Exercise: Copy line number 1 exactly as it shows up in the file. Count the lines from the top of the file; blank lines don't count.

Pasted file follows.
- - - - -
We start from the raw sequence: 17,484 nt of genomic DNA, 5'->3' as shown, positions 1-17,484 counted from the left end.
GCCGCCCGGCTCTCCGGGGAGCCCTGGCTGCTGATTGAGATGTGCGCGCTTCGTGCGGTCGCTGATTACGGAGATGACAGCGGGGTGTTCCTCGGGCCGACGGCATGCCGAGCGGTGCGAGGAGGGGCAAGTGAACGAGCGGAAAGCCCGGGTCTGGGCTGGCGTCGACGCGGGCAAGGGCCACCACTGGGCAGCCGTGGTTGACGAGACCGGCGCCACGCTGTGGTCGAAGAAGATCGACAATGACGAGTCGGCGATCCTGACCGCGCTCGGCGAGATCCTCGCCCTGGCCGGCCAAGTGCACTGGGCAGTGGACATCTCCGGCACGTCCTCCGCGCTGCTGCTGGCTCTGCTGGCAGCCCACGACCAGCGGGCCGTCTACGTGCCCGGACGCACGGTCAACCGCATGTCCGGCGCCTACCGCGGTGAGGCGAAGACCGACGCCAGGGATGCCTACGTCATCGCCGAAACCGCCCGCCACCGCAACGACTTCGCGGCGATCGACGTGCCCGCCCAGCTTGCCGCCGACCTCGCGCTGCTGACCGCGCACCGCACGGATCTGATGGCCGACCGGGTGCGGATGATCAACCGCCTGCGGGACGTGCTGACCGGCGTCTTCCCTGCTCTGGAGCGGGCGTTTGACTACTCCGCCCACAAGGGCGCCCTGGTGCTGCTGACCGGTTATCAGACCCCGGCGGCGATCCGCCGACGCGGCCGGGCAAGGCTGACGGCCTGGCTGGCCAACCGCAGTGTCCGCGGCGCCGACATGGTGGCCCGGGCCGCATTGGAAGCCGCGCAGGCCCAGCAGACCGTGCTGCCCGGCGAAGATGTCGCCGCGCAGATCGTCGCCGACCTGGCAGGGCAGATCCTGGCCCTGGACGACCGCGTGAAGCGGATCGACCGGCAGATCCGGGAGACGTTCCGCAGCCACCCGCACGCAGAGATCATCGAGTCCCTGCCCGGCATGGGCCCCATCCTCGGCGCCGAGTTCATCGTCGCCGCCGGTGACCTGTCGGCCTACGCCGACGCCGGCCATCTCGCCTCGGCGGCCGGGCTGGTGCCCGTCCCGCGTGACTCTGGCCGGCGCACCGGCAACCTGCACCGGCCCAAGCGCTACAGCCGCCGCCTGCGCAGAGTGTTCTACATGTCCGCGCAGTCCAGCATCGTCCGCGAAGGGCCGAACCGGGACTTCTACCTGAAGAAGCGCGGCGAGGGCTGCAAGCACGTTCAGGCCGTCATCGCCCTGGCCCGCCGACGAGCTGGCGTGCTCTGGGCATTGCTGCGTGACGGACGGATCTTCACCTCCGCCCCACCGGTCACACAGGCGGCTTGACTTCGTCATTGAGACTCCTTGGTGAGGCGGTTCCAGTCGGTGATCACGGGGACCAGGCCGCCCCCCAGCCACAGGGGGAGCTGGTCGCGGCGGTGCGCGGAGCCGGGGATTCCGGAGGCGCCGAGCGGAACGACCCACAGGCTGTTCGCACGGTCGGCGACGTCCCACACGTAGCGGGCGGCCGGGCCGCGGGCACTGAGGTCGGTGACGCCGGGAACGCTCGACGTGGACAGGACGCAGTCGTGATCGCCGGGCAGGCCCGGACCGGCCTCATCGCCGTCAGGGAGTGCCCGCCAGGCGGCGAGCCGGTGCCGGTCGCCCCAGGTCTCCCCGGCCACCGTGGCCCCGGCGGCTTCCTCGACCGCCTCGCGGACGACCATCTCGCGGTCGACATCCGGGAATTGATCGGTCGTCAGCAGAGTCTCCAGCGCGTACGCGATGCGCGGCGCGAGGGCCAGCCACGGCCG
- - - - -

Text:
We start from the raw sequence: 17,484 nt of genomic DNA, 5'->3' as shown, positions 1-17,484 counted from the left end.